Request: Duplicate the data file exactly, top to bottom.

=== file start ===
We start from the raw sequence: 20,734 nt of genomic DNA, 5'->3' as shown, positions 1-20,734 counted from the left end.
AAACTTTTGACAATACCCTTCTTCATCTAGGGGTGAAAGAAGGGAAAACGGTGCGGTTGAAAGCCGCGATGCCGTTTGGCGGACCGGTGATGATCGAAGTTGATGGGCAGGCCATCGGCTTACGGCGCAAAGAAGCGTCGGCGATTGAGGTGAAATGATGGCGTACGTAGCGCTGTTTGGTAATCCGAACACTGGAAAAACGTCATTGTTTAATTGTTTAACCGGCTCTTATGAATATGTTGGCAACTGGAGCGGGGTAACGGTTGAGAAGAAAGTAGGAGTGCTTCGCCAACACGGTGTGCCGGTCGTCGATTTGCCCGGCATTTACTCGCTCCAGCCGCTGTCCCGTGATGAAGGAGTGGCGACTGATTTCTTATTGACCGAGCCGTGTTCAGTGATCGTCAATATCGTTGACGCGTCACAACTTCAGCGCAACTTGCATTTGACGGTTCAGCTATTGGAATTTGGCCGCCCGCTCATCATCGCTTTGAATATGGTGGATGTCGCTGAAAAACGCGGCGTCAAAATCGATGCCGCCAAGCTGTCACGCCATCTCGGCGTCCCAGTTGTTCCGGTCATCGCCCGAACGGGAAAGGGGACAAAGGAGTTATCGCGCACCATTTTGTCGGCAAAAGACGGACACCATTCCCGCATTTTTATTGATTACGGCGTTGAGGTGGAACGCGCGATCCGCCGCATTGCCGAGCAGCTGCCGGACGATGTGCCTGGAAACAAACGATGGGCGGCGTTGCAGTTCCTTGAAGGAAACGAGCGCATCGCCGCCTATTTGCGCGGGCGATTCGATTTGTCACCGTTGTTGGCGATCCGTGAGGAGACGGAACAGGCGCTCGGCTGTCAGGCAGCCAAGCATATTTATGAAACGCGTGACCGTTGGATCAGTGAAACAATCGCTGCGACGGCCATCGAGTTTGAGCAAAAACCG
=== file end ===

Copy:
We start from the raw sequence: 20,734 nt of genomic DNA, 5'->3' as shown, positions 1-20,734 counted from the left end.
AAACTTTTGACAATACCCTTCTTCATCTAGGGGTGAAAGAAGGGAAAACGGTGCGGTTGAAAGCCGCGATGCCGTTTGGCGGACCGGTGATGATCGAAGTTGATGGGCAGGCCATCGGCTTACGGCGCAAAGAAGCGTCGGCGATTGAGGTGAAATGATGGCGTACGTAGCGCTGTTTGGTAATCCGAACACTGGAAAAACGTCATTGTTTAATTGTTTAACCGGCTCTTATGAATATGTTGGCAACTGGAGCGGGGTAACGGTTGAGAAGAAAGTAGGAGTGCTTCGCCAACACGGTGTGCCGGTCGTCGATTTGCCCGGCATTTACTCGCTCCAGCCGCTGTCCCGTGATGAAGGAGTGGCGACTGATTTCTTATTGACCGAGCCGTGTTCAGTGATCGTCAATATCGTTGACGCGTCACAACTTCAGCGCAACTTGCATTTGACGGTTCAGCTATTGGAATTTGGCCGCCCGCTCATCATCGCTTTGAATATGGTGGATGTCGCTGAAAAACGCGGCGTCAAAATCGATGCCGCCAAGCTGTCACGCCATCTCGGCGTCCCAGTTGTTCCGGTCATCGCCCGAACGGGAAAGGGGACAAAGGAGTTATCGCGCACCATTTTGTCGGCAAAAGACGGACACCATTCCCGCATTTTTATTGATTACGGCGTTGAGGTGGAACGCGCGATCCGCCGCATTGCCGAGCAGCTGCCGGACGATGTGCCTGGAAACAAACGATGGGCGGCGTTGCAGTTCCTTGAAGGAAACGAGCGCATCGCCGCCTATTTGCGCGGGCGATTCGATTTGTCACCGTTGTTGGCGATCCGTGAGGAGACGGAACAGGCGCTCGGCTGTCAGGCAGCCAAGCATATTTATGAAACGCGTGACCGTTGGATCAGTGAAACAATCGCTGCGACGGCCATCGAGTTTGAGCAAAAACCG